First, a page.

In the early Seventies I actually saw George and heard him play live — he was sometimes five or six feet from me — in the short-lived quartet he and Ruby Braff led.  And then he was gone, in September 1977.

But his music remains.

George Barnes Country JAzz

And here’s a new treasure — a double one, in fact.

Now, some of you will immediately visit here, bewitched and delighted, to buy copies.  You need read no more, and simply wait for the transaction to complete itself in the way you’ve chosen.  (Incidentally, on eBay I just saw a vinyl copy of this selling for $150.)

For the others. . . . I don’t know what your feelings are when seeing the words COUNTRY JAZZ.  Initially, I had qualms, because I’ grew up hearing homogenized “country and western” music that to me seems limited.  But when I turned the cardboard sleeve over and saw that Barnes and friends were improvising on classic Americana (OLD BLACK JOE, THE ARKANSAS TRAVELER, CHICKEN REEL, IN THE GLOAMING, MY OLD KENTUCKY HOME) I relaxed immediately.  No cliche-stew of wife / girlfriend / woman / dog / truck / rifle / beer / betrayal / pals here.  Call it roots music or Americana, but it’s not fake.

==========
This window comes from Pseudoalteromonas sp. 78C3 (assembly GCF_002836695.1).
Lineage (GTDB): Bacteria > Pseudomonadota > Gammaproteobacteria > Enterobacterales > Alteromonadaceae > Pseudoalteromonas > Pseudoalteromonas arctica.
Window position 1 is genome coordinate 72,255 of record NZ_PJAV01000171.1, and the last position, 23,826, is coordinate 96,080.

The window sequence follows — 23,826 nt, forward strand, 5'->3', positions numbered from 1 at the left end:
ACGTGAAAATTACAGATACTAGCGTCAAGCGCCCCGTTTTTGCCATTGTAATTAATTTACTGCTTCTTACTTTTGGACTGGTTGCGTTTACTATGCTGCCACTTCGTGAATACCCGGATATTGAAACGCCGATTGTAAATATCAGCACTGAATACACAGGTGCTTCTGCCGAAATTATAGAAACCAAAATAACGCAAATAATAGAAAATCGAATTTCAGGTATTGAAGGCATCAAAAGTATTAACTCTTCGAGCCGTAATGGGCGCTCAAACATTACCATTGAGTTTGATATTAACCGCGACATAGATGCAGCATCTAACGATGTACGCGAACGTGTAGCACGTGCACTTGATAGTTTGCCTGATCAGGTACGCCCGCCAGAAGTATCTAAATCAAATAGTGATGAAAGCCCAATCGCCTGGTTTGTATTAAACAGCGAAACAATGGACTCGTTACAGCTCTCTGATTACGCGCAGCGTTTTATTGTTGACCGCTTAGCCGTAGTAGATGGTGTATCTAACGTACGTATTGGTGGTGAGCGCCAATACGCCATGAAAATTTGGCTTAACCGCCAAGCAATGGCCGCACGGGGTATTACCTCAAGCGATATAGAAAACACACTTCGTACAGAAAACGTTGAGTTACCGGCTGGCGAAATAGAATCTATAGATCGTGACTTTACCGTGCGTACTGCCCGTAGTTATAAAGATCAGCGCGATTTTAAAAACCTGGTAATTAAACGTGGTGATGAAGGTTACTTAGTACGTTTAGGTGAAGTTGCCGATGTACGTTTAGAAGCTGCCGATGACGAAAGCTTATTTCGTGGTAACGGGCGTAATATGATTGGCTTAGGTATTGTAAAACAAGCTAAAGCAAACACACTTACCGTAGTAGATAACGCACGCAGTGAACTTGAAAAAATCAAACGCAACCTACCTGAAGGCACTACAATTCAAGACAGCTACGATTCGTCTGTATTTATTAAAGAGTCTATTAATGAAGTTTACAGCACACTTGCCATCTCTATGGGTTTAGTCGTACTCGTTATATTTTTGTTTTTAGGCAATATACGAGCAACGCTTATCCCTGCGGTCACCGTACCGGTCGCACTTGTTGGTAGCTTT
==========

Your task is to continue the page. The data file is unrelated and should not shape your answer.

And the band is exciting: George on electric guitar, bass guitar, and banjo [his banjo feature is extraordinary]; Allan Hanlon, rhythm guitar; Jack Lesberg, string bass; Cliff Leeman, drums, percussion; Phil Kraus, vibes on one track; Danny Bank, mouth harp on one track.  The sixteen tracks (and one bonus) come from this 1957 session recorded for Enoch Light — in beautiful sound.  The improvisations rock; they are hilarious, gliding, funky, and usually dazzling. There’s not a corny note here.  And gorgeously expansive documentation, too.

george-barnes_thumb